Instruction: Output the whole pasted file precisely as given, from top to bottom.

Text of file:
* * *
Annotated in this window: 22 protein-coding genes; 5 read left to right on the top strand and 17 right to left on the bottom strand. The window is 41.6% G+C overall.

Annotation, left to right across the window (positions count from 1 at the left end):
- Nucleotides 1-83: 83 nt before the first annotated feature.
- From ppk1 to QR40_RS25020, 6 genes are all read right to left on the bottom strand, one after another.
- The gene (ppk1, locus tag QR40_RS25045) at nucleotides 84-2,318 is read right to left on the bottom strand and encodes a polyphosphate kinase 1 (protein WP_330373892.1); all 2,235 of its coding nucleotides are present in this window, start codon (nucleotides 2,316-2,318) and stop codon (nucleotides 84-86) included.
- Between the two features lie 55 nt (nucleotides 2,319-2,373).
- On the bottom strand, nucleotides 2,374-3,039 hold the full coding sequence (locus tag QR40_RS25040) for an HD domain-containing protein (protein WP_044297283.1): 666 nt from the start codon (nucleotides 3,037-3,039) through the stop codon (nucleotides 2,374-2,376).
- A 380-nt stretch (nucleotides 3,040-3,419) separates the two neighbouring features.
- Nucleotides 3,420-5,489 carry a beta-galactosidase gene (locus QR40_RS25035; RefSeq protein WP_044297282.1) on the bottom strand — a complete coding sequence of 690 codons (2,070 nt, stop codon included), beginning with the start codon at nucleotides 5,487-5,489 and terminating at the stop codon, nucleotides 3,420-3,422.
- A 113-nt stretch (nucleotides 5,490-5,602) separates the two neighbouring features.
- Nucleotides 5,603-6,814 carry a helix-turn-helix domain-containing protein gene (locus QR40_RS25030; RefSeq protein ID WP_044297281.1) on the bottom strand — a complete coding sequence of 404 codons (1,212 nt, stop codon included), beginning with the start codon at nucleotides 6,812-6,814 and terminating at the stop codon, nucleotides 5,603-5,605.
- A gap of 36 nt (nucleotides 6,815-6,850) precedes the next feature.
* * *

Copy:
Annotated in this window: 22 protein-coding genes; 5 read left to right on the top strand and 17 right to left on the bottom strand. The window is 41.6% G+C overall.

Annotation, left to right across the window (positions count from 1 at the left end):
- Nucleotides 1-83: 83 nt before the first annotated feature.
- From ppk1 to QR40_RS25020, 6 genes are all read right to left on the bottom strand, one after another.
- The gene (ppk1, locus tag QR40_RS25045) at nucleotides 84-2,318 is read right to left on the bottom strand and encodes a polyphosphate kinase 1 (protein WP_330373892.1); all 2,235 of its coding nucleotides are present in this window, start codon (nucleotides 2,316-2,318) and stop codon (nucleotides 84-86) included.
- Between the two features lie 55 nt (nucleotides 2,319-2,373).
- On the bottom strand, nucleotides 2,374-3,039 hold the full coding sequence (locus tag QR40_RS25040) for an HD domain-containing protein (protein WP_044297283.1): 666 nt from the start codon (nucleotides 3,037-3,039) through the stop codon (nucleotides 2,374-2,376).
- A 380-nt stretch (nucleotides 3,040-3,419) separates the two neighbouring features.
- Nucleotides 3,420-5,489 carry a beta-galactosidase gene (locus QR40_RS25035; RefSeq protein WP_044297282.1) on the bottom strand — a complete coding sequence of 690 codons (2,070 nt, stop codon included), beginning with the start codon at nucleotides 5,487-5,489 and terminating at the stop codon, nucleotides 3,420-3,422.
- A 113-nt stretch (nucleotides 5,490-5,602) separates the two neighbouring features.
- Nucleotides 5,603-6,814 carry a helix-turn-helix domain-containing protein gene (locus QR40_RS25030; RefSeq protein ID WP_044297281.1) on the bottom strand — a complete coding sequence of 404 codons (1,212 nt, stop codon included), beginning with the start codon at nucleotides 6,812-6,814 and terminating at the stop codon, nucleotides 5,603-5,605.
- A gap of 36 nt (nucleotides 6,815-6,850) precedes the next feature.